Gamera Vs Gyaos (1967)

Gamera Vs Gyaos (1967)

A mysterious giant bat-like creature is awakened by an erupting volcano and proceeds to go on a violent rampage throughout Japan. A young boy with an emotional link with Gamera summons the giant turtle to come to their rescue.

 

Formulaic springs to mind. As with the Godzilla films, once Gamera had worn out his shelf-life (which was worn out considerably after only the first film!), it was just a case of finding new monsters for him to fight. I mean, what else can you really do with a giant monster? It’s not like you can write gripping dramas or rom-coms about them falling in love with fellow giant monsters or holding down 9-5 office jobs. Come to think of it, there’s an idea someone needs to do. But anyway, the only thing that giant monsters do better than destroy Japan is to smash each other to pieces. As is the case with the majority of the kaiju films of the 50s, 60s and 70s, our heroic monster is called in to save the day when a new monster shows up and tries to take over. It didn’t matter whether it was Godzilla or Gamera, the formula was the same. Rinse and repeat.

Gamera Vs Gyaos follows the same routine. A new monster shows up, does some damage across Japan and looks to be a menace. Gamera shows up and the two monsters fight. Gamera loses the first round and retreats whilst the new monster continues its rampage and the humans step in, feebly attempting to stop the monster with tanks and planes. Then its time for the big finale where Gamera makes a spectacular comeback, fights the monster and defeats it, thus saving the day for Japan. As always, the unnecessary human sub-plots get in the way of the two monsters duking it out. Here we have some villagers trying to get more money from a new road being built on their land. Plus the ‘annoying Japanese kid who is best friends with Gamera’ makes his unwelcome debut to the series. For each Gamera film after this, there would always be a Japanese kid who was friends with Gamera. Don’t ask me why a monstrous turtle would befriend a fat Japanese schoolboy, it’s just one of those mysteries.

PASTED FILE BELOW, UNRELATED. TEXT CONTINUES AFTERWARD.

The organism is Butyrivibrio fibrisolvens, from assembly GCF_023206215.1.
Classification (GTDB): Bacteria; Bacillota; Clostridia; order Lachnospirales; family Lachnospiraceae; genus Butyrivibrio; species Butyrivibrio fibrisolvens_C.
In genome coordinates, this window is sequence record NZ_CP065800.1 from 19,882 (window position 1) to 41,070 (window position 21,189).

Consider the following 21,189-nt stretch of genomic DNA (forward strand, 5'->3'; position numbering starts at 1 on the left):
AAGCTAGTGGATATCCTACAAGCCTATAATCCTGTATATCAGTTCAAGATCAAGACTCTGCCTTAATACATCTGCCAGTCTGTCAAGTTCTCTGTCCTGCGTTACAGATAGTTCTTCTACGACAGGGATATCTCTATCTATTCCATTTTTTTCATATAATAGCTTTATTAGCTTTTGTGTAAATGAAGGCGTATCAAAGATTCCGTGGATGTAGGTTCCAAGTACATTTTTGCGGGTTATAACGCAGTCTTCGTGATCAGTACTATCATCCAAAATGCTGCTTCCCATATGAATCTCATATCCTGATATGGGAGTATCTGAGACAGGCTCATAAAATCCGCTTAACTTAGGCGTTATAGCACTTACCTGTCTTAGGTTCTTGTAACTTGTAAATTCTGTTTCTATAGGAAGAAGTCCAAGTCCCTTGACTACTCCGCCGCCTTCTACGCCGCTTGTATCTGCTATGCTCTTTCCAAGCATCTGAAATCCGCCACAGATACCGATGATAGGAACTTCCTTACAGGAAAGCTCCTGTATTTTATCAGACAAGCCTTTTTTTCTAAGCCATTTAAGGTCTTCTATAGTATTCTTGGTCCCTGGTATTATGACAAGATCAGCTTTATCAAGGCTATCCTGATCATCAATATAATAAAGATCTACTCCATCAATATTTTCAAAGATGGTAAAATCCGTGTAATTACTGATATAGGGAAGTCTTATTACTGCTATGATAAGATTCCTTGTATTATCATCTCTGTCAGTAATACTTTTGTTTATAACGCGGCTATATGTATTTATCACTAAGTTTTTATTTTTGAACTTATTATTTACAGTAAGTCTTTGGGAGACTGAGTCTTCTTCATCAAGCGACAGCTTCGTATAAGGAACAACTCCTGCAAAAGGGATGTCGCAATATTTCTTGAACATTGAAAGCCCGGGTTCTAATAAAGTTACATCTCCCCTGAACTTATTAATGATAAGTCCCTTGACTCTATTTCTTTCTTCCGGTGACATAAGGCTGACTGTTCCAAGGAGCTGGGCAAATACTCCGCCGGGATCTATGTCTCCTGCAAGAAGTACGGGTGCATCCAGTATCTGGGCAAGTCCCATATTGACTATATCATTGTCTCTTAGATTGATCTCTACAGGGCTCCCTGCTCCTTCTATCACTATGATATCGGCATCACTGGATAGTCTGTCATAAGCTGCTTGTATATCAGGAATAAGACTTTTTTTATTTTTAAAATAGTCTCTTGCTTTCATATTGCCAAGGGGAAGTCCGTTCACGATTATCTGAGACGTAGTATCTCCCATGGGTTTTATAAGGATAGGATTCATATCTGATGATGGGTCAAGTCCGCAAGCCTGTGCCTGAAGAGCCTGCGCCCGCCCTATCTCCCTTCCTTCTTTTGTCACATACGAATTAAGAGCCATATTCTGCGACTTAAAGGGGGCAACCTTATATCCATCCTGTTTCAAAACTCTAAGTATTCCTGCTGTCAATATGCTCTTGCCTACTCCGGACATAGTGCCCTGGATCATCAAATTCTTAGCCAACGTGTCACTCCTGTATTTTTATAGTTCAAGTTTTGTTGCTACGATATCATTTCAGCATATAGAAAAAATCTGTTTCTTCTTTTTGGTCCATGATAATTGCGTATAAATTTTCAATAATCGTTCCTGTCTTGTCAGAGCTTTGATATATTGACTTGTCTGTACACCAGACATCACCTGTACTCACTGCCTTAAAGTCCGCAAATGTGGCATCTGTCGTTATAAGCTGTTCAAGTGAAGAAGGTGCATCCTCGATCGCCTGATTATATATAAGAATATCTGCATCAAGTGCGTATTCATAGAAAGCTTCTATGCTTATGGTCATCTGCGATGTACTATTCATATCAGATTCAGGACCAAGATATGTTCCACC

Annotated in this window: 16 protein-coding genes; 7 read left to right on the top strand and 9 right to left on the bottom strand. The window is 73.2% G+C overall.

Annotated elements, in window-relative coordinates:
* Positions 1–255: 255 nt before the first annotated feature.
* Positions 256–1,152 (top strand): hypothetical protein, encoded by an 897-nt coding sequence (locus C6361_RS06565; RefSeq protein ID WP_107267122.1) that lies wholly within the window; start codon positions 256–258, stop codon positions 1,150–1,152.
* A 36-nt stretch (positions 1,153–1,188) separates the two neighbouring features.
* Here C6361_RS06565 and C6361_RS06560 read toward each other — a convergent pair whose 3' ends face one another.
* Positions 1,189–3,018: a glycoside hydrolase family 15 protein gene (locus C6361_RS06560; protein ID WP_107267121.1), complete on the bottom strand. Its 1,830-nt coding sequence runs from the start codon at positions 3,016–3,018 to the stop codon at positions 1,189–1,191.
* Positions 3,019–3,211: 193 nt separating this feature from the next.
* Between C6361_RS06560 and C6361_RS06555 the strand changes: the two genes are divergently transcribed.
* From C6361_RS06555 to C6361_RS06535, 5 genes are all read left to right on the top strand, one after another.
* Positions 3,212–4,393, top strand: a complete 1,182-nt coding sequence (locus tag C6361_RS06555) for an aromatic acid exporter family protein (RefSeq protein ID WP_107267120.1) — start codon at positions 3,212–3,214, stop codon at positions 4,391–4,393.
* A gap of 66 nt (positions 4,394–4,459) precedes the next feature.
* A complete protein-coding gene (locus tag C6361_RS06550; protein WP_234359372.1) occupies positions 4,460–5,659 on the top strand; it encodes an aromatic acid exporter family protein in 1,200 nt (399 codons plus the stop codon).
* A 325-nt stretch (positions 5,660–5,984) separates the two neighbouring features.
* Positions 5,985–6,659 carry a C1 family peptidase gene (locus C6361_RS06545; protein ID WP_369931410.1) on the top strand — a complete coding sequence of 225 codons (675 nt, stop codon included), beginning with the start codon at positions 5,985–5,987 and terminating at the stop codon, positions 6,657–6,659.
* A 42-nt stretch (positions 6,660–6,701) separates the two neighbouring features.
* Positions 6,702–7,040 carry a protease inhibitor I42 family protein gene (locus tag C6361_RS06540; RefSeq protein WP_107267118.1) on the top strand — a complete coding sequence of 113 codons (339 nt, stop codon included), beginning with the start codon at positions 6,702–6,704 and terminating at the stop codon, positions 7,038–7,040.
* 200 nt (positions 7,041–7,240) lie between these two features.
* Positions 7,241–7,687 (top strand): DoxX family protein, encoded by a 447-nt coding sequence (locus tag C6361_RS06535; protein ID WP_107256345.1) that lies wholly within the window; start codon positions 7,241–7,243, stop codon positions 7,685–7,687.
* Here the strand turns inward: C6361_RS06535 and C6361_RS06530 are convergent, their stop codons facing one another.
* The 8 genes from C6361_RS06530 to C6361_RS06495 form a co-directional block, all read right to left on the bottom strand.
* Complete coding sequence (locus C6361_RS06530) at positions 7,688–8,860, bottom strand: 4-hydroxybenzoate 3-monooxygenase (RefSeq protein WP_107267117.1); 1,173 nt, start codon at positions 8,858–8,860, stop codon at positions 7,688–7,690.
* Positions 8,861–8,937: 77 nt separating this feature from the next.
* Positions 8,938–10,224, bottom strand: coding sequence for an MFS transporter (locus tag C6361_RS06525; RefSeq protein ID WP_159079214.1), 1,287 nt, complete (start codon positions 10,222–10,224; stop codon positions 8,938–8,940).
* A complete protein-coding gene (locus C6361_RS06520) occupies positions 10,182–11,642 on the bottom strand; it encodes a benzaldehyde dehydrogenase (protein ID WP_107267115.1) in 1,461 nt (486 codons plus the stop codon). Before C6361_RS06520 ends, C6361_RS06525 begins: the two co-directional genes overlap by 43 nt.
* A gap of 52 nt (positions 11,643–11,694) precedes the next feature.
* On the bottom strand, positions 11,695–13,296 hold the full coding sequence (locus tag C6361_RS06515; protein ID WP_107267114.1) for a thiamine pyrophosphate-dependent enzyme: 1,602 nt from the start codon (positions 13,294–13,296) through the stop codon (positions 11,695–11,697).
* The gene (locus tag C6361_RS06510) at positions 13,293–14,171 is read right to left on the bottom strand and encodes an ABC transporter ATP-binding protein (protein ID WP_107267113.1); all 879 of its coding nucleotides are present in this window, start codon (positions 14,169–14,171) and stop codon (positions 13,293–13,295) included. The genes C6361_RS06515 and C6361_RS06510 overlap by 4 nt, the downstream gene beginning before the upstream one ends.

The obvious lack of budget in the Gamera films is reflected in the rather pitiful-looking monster suits. At least the Godzilla films had monsters which looked real (to a reasonable degree!) – the Gamera monsters always looked more like sock puppets fighting than guys-in-suits. Gyaos looks a bit cheap and has a weird angular head but I suppose once they start fighting with each other, that doesn’t really matter. He’s one of the nastiest kaijus on record and looks pretty mean, even managing to chomp down on a few humans.

Thankfully there is a lot more monster action in this film: the fights are over quick but there are plenty of them. Gyaos tends to just sit back and use his laser beam weapon (don’t ask!) which is a bit boring as prefer my monsters to duke it out and get down and dirty with the fisticuffs.  He’s arguably Gamera’s most famous foe and made a far better showing of himself in Gamera, Guardian of the Universe in the 90s reboot of the series. Gamera looks as daft as ever, with tiny hands and the rocket jets built into his shell. Conveniently, the monsters usually do battle in the middle of nowhere as opposed to the middle of the cities. The miniature sets look like Lego buildings so it’s probably a good job that they didn’t fight there as landing awkwardly may hurt!

 

Gamera Vs Gyaos is a half-decent Japanese kaiju flick and a lot better than some of Godzilla’s worst outings (Godzilla’s Revenge and Son of Godzilla for instance). Its too family friendly to be entertaining to adults wanting a kick out of giant monsters smashing Japan to bits but younger viewers may be interested in watching a giant turtle with built-in jet propulsion do mortal battle with a flying bat with a laser beams. Definitely the best of the original Gamera films.

 

 ★★★★☆☆☆☆☆☆ 

 

 

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